THOUSANDS of Royal Mail staff are on strike over a pay dispute and it could disrupt postal services.

The Communication Workers Union (CWU) voted for the walk out with dates confirmed for October and November.

Staff will strike on several different days in the coming weeks.

They follow previous walk outs on August 26 and 31 in a dispute over pay and conditions,

Workers also downed tools on September 8, September 9, and September 30, as well as October 1 and 13.

Service could be disrupted by strikes taking place on the following dates.

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Workers who collect, sort and deliver parcels and letters:

  • Thursday October 20
  • Tuesday October 25
  • Monday November 28

Processing, distribution, international, collections, admin:

  • November, 3, 9, 15, 24 and December 1


  • November 4, 10, 16, 25 and December 2


  • November 2, 8, 14, 23, 30

The walk outs follow a recent ballot for strike action which saw around 115,000 of CWU members vote to take action – 98% of them.

A fresh vote added a further date for a 48-hour walkout on Friday, September 30.

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And Royal Mail announced strikes at the end of September on a further 19 days including Black Friday and the run up to Christmas. 

How will post be affected by strikes?

Royal Mail has warned of “significant disruption” and apologised for delays.

It has warned that it will try and deliver as many parcels sent as special delivery and Tracked24 and will prioritise prescriptions and Covid testing kits.

There will be no delivery of letters on these days.

The postal service recommends that people post items as early as possible before strike dates, and that collections will be less frequent on days of strike action.

But you can continue to post items at Post Offices and letterboxes.

Why are Royal Mail workers going on strike?

Workers are striking over a dispute to do with pay and conditions.

CWU general secretary Dave Ward said when the latest strike days were announced: "This is a significant announcement, but it is one which matches the level of anger our members feel at the way Royal Mail Group has treated them.

"The chief executive of Royal Mail Group is treating postal workers as if they are stupid. "These are the same people that have kept the country connected and returned Royal Mail Group to record profit.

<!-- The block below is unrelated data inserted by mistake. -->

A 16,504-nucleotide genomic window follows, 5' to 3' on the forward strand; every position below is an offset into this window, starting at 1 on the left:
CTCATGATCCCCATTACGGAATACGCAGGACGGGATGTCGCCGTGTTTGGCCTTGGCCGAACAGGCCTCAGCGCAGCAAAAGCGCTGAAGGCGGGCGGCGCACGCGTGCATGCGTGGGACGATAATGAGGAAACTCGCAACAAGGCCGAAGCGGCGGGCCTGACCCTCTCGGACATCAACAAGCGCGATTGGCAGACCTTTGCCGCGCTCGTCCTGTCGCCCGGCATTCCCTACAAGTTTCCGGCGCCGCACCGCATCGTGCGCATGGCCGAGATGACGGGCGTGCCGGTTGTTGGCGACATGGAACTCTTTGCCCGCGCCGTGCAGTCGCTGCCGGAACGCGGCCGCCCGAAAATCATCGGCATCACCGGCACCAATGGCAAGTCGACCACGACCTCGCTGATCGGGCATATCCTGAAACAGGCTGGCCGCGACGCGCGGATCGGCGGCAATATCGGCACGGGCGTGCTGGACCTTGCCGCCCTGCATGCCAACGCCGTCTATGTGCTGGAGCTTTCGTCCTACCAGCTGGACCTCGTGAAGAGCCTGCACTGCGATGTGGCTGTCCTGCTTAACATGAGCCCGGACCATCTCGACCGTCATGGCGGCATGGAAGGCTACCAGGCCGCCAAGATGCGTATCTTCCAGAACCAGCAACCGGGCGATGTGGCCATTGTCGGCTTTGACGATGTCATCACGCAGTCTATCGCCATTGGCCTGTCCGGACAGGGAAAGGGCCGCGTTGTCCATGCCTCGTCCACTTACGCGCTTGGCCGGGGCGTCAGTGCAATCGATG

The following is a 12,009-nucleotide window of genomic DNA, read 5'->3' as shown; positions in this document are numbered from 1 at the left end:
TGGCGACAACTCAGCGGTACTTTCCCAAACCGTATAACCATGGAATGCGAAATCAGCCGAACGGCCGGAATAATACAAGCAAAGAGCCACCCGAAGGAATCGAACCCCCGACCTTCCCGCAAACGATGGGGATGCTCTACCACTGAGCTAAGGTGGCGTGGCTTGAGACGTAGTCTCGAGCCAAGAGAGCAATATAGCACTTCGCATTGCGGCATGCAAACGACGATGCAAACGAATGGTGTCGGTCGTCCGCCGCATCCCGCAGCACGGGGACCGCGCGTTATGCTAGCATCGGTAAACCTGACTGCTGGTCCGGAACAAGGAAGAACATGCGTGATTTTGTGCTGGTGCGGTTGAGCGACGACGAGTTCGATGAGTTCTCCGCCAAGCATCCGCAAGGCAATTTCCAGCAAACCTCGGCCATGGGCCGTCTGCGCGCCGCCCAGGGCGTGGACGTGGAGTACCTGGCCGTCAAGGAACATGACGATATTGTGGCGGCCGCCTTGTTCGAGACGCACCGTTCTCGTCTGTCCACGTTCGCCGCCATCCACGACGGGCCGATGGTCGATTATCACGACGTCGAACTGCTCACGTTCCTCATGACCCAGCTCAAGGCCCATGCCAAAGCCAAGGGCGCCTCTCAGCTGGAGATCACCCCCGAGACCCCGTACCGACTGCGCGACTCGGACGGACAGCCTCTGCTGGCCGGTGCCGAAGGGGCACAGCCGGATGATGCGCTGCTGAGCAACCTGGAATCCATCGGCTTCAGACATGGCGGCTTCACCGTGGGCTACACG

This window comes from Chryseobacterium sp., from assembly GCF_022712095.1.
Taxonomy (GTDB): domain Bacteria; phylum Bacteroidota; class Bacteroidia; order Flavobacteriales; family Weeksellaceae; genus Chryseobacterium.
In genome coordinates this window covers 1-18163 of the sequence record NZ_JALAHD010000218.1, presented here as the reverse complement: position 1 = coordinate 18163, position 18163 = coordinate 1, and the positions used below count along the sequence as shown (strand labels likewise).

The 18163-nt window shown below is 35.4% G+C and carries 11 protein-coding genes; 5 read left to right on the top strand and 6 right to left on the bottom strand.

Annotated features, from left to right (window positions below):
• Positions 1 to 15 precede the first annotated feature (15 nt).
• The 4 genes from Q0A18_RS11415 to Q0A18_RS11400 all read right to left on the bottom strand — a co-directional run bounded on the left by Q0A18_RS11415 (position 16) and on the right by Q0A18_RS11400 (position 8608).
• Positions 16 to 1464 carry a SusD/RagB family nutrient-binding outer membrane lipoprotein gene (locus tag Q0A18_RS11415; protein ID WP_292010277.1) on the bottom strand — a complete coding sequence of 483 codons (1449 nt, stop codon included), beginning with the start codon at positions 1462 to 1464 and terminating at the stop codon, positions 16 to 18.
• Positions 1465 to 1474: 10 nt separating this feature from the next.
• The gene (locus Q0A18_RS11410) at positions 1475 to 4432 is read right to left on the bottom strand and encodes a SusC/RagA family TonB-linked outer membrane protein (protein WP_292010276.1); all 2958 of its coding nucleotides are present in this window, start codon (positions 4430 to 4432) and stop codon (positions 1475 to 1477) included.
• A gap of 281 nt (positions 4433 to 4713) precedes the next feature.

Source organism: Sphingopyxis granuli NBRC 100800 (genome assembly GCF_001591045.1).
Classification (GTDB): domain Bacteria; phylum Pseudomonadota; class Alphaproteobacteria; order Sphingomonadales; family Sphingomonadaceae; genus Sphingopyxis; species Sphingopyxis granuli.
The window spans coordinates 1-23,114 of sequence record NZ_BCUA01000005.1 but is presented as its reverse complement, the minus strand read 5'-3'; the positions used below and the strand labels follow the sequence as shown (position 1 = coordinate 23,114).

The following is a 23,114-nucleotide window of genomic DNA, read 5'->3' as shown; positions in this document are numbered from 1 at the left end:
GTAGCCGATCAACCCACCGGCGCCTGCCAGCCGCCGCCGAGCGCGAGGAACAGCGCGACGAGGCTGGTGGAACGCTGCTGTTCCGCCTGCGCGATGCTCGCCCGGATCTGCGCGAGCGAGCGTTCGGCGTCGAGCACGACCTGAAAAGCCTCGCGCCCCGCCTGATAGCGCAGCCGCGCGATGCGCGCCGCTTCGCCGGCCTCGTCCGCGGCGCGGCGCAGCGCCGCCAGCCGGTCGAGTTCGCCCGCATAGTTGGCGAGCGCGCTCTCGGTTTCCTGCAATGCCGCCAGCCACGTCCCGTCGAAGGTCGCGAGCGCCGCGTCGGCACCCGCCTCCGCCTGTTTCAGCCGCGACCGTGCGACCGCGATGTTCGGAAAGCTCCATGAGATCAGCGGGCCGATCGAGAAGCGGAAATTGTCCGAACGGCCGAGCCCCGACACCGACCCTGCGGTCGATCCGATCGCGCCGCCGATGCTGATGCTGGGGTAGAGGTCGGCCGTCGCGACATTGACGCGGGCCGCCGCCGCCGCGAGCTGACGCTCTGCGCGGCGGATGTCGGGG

"Postal workers across the UK now face the fight of their lives to save their jobs and the service they provide to every household and business in the UK.

"We call on everyone to stand with their local postal worker.

Royal Mail says it must make changes because the business is losing money and customer habits have changed.

A Royal Mail spokesperson said: "On September 22, Royal Mail invited CWU to enter into talks through Acas to find a resolution to our dispute on change and pay.

"This evening, rather than responding to our offer of Acas talks, the CWU announced further damaging industrial action, once again taking the path of prolonging disruption over resolution.

“Further strikes and resistance to transformation by CWU will only make our financial position worse, and threatens the long-term job security of our postmen and women.

"The CWU has a responsibility to recognise the reality of the situation Royal Mail faces as a business and engage urgently on the changes required.

"We apologise to our customers for the inconvenience the CWU's continued strike action will cause. We are doing all we can to minimise any delays and keep people, businesses and the country connected."

The CWU in July demanded that Royal Mail begin talks to agree to a "straight, no-strings" pay rise.

The union said management response with a 2% pay rise, which it claims would lead to a dramatic reduction in worker living standards due to soaring inflation.

Royal Mail said the CWU rejected an offer worth up to 5.5% for CWU grade colleagues that was the "biggest increase we have offered for many years".

The firm also apologised to customers for the inconvenience and said it was doing what it could to minimise delays.

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